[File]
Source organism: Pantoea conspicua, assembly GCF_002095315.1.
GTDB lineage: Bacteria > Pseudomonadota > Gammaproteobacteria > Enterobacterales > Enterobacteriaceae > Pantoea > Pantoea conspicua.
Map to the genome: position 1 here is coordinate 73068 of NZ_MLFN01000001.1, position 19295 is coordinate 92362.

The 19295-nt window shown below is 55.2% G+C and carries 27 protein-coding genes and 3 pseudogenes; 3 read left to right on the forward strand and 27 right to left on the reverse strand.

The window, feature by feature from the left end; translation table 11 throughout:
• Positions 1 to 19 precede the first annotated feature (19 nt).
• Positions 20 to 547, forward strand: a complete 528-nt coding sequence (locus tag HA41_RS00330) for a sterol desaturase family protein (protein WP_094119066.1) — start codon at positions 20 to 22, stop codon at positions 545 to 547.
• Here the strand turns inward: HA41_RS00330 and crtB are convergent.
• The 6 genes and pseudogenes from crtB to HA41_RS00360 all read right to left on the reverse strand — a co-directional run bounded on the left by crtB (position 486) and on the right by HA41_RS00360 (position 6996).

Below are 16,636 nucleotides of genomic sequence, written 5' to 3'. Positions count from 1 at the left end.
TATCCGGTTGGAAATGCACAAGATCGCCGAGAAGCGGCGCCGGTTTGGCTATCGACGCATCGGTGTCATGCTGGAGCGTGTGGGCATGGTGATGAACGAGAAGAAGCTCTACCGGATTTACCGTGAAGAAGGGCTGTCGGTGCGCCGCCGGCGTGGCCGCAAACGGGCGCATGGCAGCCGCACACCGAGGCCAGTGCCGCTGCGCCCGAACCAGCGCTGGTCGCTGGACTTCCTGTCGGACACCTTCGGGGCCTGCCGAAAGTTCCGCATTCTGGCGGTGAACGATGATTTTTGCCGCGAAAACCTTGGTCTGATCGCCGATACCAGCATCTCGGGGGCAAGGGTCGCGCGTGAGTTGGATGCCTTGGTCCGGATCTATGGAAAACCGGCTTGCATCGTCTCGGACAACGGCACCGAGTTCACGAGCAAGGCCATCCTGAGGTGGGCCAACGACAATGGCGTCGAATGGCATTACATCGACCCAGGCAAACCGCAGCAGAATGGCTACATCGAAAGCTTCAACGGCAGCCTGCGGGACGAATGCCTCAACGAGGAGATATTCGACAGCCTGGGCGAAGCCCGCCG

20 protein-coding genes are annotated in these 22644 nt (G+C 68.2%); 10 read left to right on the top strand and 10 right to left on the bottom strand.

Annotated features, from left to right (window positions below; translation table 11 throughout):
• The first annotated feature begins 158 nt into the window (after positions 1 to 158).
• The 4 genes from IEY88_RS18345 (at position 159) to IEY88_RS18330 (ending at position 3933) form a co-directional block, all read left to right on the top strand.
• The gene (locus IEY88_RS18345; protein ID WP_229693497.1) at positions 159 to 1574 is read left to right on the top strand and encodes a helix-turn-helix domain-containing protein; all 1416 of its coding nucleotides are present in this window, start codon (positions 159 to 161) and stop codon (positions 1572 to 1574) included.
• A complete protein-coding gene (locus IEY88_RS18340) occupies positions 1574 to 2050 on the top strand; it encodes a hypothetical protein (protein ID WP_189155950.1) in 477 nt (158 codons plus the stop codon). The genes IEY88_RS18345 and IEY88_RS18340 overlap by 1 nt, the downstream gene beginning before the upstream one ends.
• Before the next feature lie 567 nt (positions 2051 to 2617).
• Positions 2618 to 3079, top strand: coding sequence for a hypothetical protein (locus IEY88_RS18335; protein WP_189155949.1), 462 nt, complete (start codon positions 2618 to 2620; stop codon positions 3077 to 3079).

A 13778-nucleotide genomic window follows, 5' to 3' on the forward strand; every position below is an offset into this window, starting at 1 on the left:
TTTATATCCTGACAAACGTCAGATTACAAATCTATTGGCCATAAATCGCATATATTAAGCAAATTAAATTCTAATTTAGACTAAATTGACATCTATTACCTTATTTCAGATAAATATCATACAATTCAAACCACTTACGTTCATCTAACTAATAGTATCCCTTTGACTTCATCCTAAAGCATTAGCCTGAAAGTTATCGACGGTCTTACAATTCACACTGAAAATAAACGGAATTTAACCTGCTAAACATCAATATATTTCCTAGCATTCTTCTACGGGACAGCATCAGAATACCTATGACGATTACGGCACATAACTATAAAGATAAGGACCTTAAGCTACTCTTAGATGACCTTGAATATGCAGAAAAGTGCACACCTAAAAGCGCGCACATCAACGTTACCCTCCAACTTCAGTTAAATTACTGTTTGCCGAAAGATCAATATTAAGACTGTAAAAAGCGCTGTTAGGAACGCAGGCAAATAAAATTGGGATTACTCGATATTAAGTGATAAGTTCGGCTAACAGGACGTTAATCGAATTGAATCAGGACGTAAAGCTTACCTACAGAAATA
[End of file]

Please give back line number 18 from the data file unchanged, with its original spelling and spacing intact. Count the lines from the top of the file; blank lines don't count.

• Before the next feature lie 567 nt (positions 2051 to 2617).